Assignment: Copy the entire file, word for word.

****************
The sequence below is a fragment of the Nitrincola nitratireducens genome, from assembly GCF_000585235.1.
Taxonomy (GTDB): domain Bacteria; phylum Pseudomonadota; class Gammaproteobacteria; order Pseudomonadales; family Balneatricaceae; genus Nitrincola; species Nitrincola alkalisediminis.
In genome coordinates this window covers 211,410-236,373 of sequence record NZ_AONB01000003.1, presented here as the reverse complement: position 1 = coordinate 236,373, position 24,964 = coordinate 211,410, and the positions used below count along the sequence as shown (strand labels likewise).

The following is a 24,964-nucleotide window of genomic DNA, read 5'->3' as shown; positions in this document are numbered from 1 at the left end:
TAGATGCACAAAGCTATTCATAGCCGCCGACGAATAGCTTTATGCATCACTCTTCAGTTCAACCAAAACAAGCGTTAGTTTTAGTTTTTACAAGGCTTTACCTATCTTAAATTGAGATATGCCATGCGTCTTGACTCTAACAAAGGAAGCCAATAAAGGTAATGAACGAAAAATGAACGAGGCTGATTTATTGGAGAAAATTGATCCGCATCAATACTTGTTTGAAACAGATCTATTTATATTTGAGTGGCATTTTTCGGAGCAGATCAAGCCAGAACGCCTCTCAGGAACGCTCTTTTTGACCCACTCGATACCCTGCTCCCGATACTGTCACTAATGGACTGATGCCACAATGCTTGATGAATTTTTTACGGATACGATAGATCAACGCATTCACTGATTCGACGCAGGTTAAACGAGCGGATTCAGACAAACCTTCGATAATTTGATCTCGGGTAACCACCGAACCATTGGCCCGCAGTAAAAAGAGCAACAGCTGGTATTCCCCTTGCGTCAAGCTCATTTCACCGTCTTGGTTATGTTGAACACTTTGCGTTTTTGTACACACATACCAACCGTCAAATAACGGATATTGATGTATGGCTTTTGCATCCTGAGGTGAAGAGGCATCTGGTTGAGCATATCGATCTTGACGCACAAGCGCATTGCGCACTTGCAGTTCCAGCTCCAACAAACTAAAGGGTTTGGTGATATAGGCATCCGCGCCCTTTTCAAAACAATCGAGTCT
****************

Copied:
The sequence below is a fragment of the Nitrincola nitratireducens genome, from assembly GCF_000585235.1.
Taxonomy (GTDB): domain Bacteria; phylum Pseudomonadota; class Gammaproteobacteria; order Pseudomonadales; family Balneatricaceae; genus Nitrincola; species Nitrincola alkalisediminis.
In genome coordinates this window covers 211,410-236,373 of sequence record NZ_AONB01000003.1, presented here as the reverse complement: position 1 = coordinate 236,373, position 24,964 = coordinate 211,410, and the positions used below count along the sequence as shown (strand labels likewise).

The following is a 24,964-nucleotide window of genomic DNA, read 5'->3' as shown; positions in this document are numbered from 1 at the left end:
TAGATGCACAAAGCTATTCATAGCCGCCGACGAATAGCTTTATGCATCACTCTTCAGTTCAACCAAAACAAGCGTTAGTTTTAGTTTTTACAAGGCTTTACCTATCTTAAATTGAGATATGCCATGCGTCTTGACTCTAACAAAGGAAGCCAATAAAGGTAATGAACGAAAAATGAACGAGGCTGATTTATTGGAGAAAATTGATCCGCATCAATACTTGTTTGAAACAGATCTATTTATATTTGAGTGGCATTTTTCGGAGCAGATCAAGCCAGAACGCCTCTCAGGAACGCTCTTTTTGACCCACTCGATACCCTGCTCCCGATACTGTCACTAATGGACTGATGCCACAATGCTTGATGAATTTTTTACGGATACGATAGATCAACGCATTCACTGATTCGACGCAGGTTAAACGAGCGGATTCAGACAAACCTTCGATAATTTGATCTCGGGTAACCACCGAACCATTGGCCCGCAGTAAAAAGAGCAACAGCTGGTATTCCCCTTGCGTCAAGCTCATTTCACCGTCTTGGTTATGTTGAACACTTTGCGTTTTTGTACACACATACCAACCGTCAAATAACGGATATTGATGTATGGCTTTTGCATCCTGAGGTGAAGAGGCATCTGGTTGAGCATATCGATCTTGACGCACAAGCGCATTGCGCACTTGCAGTTCCAGCTCCAACAAACTAAAGGGTTTGGTGATATAGGCATCCGCGCCCTTTTCAAAACAATCGAGTCT